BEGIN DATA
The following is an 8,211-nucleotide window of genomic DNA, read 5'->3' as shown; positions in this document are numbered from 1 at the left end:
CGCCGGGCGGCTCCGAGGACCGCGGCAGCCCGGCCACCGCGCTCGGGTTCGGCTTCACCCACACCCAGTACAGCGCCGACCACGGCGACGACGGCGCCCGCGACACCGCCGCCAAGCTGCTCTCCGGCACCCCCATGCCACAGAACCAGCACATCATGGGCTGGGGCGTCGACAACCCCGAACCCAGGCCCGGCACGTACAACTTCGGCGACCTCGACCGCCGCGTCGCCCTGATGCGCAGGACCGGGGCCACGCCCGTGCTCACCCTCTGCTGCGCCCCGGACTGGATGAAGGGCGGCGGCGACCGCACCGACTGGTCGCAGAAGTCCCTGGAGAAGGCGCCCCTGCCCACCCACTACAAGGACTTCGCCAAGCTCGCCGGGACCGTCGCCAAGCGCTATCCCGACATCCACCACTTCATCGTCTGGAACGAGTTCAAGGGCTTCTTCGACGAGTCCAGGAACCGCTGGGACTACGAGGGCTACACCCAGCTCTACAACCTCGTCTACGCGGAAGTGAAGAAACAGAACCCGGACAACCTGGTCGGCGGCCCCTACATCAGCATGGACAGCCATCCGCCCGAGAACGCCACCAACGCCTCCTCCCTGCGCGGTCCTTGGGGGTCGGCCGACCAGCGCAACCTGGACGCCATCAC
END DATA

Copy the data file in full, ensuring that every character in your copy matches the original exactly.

The following is an 8,211-nucleotide window of genomic DNA, read 5'->3' as shown; positions in this document are numbered from 1 at the left end:
CGCCGGGCGGCTCCGAGGACCGCGGCAGCCCGGCCACCGCGCTCGGGTTCGGCTTCACCCACACCCAGTACAGCGCCGACCACGGCGACGACGGCGCCCGCGACACCGCCGCCAAGCTGCTCTCCGGCACCCCCATGCCACAGAACCAGCACATCATGGGCTGGGGCGTCGACAACCCCGAACCCAGGCCCGGCACGTACAACTTCGGCGACCTCGACCGCCGCGTCGCCCTGATGCGCAGGACCGGGGCCACGCCCGTGCTCACCCTCTGCTGCGCCCCGGACTGGATGAAGGGCGGCGGCGACCGCACCGACTGGTCGCAGAAGTCCCTGGAGAAGGCGCCCCTGCCCACCCACTACAAGGACTTCGCCAAGCTCGCCGGGACCGTCGCCAAGCGCTATCCCGACATCCACCACTTCATCGTCTGGAACGAGTTCAAGGGCTTCTTCGACGAGTCCAGGAACCGCTGGGACTACGAGGGCTACACCCAGCTCTACAACCTCGTCTACGCGGAAGTGAAGAAACAGAACCCGGACAACCTGGTCGGCGGCCCCTACATCAGCATGGACAGCCATCCGCCCGAGAACGCCACCAACGCCTCCTCCCTGCGCGGTCCTTGGGGGTCGGCCGACCAGCGCAACCTGGACGCCATCAC